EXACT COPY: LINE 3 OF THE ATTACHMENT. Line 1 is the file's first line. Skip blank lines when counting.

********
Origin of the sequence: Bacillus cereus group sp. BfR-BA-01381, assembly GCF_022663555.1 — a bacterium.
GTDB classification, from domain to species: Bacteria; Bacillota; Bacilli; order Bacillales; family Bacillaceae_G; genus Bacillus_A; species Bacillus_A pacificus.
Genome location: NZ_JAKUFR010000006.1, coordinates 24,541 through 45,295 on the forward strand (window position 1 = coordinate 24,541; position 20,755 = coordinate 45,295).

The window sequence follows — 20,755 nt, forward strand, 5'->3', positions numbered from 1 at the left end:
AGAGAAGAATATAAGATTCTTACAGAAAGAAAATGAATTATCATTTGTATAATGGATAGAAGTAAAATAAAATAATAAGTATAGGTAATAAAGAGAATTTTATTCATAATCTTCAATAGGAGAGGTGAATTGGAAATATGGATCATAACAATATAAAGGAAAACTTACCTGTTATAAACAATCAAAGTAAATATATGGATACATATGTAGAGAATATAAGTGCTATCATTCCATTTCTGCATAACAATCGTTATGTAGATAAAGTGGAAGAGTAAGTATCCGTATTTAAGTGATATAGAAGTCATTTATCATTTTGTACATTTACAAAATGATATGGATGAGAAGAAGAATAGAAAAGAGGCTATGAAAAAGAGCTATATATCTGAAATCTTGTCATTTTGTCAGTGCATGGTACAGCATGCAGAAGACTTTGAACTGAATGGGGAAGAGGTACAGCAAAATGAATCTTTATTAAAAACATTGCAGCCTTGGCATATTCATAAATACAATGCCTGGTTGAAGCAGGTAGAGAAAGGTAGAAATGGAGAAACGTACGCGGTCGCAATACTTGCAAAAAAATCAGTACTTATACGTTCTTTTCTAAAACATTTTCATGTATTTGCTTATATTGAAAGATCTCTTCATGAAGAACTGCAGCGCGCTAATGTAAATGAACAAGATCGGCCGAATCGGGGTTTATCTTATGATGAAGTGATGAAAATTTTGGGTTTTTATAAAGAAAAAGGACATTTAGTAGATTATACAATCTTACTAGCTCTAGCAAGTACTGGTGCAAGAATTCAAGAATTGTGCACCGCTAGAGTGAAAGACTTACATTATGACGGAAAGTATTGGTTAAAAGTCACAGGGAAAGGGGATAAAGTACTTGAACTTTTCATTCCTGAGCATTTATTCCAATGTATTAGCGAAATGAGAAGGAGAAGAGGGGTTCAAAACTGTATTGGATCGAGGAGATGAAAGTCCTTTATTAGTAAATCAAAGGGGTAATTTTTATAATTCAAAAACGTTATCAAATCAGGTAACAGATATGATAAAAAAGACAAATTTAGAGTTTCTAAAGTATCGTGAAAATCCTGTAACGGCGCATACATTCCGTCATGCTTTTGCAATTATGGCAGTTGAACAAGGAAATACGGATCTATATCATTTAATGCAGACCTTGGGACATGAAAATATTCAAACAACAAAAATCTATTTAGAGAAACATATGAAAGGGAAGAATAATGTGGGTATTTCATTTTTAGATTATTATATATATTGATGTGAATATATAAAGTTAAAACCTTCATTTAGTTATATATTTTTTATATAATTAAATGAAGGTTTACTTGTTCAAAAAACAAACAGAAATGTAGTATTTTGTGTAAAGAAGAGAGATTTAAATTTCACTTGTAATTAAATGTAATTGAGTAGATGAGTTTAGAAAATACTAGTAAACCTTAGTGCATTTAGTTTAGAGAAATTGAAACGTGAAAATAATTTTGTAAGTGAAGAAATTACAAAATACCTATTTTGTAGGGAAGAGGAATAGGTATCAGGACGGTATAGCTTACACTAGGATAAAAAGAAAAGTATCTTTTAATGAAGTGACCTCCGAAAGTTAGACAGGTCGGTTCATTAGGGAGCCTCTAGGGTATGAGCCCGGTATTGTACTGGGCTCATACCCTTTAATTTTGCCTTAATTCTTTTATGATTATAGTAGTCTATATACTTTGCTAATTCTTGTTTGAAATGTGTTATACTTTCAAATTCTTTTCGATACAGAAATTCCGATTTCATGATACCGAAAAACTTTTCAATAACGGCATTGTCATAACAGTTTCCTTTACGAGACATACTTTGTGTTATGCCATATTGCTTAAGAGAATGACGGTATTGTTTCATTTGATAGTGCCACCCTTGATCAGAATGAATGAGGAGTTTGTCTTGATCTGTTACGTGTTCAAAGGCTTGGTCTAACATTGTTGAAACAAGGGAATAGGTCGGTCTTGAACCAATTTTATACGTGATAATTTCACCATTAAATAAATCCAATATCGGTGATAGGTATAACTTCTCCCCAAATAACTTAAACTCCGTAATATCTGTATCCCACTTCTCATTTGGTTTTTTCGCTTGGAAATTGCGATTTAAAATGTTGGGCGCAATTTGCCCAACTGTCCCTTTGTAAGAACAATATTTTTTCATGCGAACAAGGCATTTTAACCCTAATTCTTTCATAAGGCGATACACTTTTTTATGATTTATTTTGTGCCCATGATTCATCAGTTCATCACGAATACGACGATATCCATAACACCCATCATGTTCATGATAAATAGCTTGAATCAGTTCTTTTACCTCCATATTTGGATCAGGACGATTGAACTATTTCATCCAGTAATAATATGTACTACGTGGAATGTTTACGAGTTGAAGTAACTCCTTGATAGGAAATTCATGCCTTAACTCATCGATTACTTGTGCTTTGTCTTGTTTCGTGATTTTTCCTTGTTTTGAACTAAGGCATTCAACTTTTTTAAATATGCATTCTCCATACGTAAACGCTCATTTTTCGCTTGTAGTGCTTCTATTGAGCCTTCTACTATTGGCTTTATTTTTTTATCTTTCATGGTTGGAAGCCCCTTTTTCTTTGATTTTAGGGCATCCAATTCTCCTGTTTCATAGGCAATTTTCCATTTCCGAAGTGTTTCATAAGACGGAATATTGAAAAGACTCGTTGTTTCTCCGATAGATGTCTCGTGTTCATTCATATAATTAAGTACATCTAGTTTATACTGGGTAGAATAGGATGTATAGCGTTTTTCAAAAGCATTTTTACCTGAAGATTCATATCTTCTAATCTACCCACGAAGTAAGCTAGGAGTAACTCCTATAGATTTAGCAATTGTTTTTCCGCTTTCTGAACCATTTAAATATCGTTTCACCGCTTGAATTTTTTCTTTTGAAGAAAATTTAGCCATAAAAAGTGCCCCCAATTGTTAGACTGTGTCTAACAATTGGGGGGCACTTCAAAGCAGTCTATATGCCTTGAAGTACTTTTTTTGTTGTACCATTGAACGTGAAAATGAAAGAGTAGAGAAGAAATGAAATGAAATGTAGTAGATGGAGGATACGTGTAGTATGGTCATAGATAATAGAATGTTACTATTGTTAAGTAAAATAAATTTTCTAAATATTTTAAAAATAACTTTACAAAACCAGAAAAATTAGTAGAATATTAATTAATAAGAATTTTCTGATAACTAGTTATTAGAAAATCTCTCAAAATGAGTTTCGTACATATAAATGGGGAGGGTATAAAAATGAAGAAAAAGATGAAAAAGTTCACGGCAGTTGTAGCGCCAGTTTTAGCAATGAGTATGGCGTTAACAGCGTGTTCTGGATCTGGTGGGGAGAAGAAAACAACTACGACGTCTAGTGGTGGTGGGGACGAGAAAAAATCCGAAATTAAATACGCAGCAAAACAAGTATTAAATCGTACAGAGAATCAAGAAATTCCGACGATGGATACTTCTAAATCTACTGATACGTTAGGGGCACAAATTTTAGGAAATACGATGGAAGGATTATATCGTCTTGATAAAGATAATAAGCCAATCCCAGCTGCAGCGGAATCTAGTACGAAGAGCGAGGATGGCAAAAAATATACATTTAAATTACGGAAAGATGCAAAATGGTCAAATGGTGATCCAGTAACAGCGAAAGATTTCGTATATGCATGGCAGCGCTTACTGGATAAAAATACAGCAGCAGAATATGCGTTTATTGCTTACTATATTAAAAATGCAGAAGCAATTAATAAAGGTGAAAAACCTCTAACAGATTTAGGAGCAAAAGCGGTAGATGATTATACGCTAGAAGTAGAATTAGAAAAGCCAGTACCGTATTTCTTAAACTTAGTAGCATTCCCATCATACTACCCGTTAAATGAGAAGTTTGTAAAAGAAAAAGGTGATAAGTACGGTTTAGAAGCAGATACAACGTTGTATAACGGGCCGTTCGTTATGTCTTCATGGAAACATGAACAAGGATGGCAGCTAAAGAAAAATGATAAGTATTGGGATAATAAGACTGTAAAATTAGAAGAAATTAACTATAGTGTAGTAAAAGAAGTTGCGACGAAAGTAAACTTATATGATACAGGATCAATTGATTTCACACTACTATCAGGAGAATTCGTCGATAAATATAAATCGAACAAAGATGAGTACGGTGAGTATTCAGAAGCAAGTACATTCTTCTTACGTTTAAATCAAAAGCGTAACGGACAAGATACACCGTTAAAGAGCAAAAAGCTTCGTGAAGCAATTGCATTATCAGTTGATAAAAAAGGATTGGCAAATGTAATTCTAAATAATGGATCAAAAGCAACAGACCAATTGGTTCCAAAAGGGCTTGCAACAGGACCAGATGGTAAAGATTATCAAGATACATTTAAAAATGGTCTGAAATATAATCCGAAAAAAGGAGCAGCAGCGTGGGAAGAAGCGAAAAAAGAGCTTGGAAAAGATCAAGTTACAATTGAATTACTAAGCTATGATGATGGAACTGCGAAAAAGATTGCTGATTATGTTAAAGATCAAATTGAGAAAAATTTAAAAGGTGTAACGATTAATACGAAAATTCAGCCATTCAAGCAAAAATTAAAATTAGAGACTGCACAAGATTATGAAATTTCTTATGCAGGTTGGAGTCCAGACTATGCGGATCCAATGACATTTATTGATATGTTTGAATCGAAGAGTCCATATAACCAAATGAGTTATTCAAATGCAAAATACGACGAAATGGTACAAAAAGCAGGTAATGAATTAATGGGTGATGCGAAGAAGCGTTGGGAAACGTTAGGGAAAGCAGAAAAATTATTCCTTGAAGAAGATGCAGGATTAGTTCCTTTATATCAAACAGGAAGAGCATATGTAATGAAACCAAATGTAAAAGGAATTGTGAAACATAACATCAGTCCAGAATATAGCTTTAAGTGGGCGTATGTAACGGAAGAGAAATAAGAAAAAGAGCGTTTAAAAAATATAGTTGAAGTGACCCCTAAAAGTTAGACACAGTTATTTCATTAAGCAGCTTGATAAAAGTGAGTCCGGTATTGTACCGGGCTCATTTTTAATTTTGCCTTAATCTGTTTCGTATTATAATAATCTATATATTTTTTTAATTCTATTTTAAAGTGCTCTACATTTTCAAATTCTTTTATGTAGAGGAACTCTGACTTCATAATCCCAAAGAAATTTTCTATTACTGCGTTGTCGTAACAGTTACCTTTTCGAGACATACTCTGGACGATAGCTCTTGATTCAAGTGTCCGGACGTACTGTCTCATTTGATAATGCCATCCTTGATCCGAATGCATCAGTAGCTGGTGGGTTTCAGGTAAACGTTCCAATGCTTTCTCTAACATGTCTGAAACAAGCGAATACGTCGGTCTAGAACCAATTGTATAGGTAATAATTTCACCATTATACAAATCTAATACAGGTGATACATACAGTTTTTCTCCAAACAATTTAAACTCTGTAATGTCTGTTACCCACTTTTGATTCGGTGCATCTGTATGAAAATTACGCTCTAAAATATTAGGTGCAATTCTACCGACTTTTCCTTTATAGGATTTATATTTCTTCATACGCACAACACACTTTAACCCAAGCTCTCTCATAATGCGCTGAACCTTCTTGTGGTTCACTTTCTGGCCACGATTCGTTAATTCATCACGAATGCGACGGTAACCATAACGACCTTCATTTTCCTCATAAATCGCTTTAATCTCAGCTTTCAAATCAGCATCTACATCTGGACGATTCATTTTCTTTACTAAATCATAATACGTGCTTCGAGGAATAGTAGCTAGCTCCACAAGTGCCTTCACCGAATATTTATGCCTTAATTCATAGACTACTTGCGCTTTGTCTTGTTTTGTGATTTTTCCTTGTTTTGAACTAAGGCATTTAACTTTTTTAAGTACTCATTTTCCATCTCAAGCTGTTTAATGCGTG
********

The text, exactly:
Genome location: NZ_JAKUFR010000006.1, coordinates 24,541 through 45,295 on the forward strand (window position 1 = coordinate 24,541; position 20,755 = coordinate 45,295).